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Pickering nurse says medical professionals need to be educated about organ donation

A Letter To The Editor:

Allow me to introduce myself. My name is Patty, and I am ashamed to say that I am part of the reason Canada has such low percentages in the organ donation department. I have been in the medical profession, as a registered nurse, since the early 1970's. My present position (one of the busiest emergency departments in the country), has been my home for most of my career, but I have been blessed to have had the opportunity to work in various settings across Canada, including the Northwest Territories.

The very sad fact is that I have never worked in a setting that actually has a policy, or even a habit, of either approaching the family regarding donation, or remembering to look for a card in the wallet. I have never worked in a neurological ICU, and I realize that is where most organ donation originate, however, only recently I learned that tissue, bone, and all eyes are retrievable after the fact. I have polled doctors and nurses and found that I am not alone in my lack of thought about organ donation at the time of a patient's death.

Some say they would be uncomfortable in the approach. Others give no reason, they just haven't done it. My feeling is this: were it to be policy, a mandatory procedure, to either approach the family, or call a 24 hour hotline to have suitability determined, the statistics would soon change. Public awareness regarding card signing is great, although card signing is not the only problem. Public awareness that the question will come up at the time of death would be necessary though. Just as a percentage of medical people feel uncomfortable in the approach, a percentage of families would feel uncomfortable in being approached. If it were widely advertised that this would be the new Canadian policy, it would then not be an unexpected topic. What is needed now, is education in the medical community, as well as mandatory suitability determination. It truly is my feeling that this is the only way the statistics will change.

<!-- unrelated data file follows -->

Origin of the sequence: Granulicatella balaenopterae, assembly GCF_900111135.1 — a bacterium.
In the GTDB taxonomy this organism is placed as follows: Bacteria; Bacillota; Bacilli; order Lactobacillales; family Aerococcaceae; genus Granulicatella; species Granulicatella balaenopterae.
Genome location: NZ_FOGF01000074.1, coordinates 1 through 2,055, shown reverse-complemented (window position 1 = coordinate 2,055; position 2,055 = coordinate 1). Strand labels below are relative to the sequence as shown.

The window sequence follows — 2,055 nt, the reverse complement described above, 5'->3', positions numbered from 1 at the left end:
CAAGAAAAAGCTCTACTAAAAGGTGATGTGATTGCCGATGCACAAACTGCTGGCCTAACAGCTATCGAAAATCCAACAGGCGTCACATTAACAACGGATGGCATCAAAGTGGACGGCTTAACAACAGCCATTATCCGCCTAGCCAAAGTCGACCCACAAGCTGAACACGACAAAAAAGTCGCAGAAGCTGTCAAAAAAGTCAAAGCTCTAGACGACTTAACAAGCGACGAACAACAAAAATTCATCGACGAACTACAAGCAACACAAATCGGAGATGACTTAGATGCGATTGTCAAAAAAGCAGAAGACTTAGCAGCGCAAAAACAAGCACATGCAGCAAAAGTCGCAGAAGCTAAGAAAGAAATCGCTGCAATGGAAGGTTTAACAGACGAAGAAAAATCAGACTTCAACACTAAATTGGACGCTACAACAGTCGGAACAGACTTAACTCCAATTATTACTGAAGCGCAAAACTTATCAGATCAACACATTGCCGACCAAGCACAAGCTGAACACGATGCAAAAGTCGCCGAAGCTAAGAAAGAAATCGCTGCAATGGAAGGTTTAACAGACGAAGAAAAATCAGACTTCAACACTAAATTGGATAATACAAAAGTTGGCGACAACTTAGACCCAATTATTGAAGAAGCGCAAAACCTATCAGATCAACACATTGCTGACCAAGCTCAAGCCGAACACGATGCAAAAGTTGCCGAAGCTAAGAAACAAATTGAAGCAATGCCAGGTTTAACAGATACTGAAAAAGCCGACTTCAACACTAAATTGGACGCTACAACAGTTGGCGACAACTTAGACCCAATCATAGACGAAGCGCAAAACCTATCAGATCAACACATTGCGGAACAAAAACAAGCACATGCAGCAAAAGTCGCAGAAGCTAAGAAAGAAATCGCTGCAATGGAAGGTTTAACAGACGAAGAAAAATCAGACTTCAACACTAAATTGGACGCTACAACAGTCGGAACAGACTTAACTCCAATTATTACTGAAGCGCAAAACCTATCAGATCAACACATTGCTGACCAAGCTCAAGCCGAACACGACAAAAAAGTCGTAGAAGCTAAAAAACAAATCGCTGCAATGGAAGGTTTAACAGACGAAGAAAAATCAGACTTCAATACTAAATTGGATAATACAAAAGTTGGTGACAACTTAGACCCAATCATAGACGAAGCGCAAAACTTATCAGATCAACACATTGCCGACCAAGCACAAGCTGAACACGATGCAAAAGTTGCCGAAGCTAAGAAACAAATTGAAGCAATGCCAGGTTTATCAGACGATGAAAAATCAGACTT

I recently became passionate about this subject, when my aunt died this past winter. Her sons were able to donate just about everything she had because she was a relatively young, totally healthy woman. When I saw how comforted my cousins were that people would benefit from their mom's death, my feelings about an uncomfortable approach changed.

I recently heard Diane Craig speaking on the radio about a national organ donor awareness campaign called Sandrine's Gift of Life (www.sandrinesgift.com). It was named after her 11-year-old daughter who died in a school bus accident. Her message is simple: "Talk to your family. Someone's life depends on it." I would add another line to that very important message. "Medical personnel, learn more about organ donation. You could save even more lives."

Patricia Rowe RN ENC (c)
Pickering, Ontario

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